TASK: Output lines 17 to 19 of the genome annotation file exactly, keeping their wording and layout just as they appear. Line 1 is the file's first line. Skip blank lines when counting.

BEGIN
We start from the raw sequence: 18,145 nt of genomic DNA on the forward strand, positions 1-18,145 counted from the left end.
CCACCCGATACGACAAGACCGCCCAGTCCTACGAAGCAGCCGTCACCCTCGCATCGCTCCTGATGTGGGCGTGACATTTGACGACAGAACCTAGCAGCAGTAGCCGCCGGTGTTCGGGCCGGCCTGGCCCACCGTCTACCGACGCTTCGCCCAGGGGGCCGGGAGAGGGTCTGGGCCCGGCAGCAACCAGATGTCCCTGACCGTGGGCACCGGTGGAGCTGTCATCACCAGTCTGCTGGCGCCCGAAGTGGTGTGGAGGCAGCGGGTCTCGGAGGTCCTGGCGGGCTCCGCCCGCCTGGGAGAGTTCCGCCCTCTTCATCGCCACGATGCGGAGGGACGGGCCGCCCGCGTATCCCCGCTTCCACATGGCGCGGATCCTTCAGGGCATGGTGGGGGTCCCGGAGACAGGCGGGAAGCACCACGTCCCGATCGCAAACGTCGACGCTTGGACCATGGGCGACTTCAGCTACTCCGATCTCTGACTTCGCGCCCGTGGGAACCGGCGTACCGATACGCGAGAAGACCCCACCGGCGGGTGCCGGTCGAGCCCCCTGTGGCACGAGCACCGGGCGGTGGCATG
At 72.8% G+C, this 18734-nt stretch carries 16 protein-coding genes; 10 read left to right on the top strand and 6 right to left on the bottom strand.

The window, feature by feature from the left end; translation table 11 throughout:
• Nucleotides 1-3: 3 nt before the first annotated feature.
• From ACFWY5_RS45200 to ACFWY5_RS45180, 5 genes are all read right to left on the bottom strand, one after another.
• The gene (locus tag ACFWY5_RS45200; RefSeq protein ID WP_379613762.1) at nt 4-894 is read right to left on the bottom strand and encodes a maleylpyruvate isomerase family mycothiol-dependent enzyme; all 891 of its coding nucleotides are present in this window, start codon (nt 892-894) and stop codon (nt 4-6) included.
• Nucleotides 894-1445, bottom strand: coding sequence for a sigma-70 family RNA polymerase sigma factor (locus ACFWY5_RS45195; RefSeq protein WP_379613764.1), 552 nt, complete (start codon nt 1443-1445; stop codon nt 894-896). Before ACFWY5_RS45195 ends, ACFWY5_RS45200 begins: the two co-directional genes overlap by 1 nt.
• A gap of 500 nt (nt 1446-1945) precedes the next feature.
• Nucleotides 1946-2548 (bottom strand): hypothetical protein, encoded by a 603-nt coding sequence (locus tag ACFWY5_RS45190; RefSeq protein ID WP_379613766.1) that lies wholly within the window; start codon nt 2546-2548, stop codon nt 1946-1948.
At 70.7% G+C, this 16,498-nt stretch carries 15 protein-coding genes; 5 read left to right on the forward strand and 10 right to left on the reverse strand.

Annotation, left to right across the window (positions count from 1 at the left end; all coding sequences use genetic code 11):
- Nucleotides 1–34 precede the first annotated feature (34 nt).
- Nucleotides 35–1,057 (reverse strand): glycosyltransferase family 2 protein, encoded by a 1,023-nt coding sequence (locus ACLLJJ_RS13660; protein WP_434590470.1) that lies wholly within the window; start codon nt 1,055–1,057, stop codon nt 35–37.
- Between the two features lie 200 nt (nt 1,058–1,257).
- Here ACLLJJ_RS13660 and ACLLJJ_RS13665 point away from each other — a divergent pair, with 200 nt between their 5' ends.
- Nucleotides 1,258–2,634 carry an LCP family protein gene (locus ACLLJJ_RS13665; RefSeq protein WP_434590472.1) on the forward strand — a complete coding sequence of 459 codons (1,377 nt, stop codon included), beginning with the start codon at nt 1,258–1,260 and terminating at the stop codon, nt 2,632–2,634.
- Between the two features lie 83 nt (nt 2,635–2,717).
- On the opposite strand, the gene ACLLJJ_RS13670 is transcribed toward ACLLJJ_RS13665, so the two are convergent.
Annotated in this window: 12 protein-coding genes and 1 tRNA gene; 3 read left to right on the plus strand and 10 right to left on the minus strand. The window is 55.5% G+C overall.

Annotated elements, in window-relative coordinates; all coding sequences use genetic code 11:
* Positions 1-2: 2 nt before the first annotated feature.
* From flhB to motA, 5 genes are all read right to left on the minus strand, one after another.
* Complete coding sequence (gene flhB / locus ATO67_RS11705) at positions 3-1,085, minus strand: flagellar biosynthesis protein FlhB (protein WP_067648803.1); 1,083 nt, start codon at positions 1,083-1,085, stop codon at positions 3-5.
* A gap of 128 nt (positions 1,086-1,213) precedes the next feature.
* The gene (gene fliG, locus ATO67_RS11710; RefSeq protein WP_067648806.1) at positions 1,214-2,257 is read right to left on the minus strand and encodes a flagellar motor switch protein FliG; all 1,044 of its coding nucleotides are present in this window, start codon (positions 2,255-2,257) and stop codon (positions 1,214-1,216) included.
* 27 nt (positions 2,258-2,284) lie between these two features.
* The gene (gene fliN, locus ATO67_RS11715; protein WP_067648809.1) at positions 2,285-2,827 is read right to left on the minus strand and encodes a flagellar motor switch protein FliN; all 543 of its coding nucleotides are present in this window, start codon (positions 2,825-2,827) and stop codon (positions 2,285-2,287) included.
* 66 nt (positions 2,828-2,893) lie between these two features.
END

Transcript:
- Nucleotides 1,258–2,634 carry an LCP family protein gene (locus ACLLJJ_RS13665; RefSeq protein WP_434590472.1) on the forward strand — a complete coding sequence of 459 codons (1,377 nt, stop codon included), beginning with the start codon at nt 1,258–1,260 and terminating at the stop codon, nt 2,632–2,634.
- Between the two features lie 83 nt (nt 2,635–2,717).
- On the opposite strand, the gene ACLLJJ_RS13670 is transcribed toward ACLLJJ_RS13665, so the two are convergent.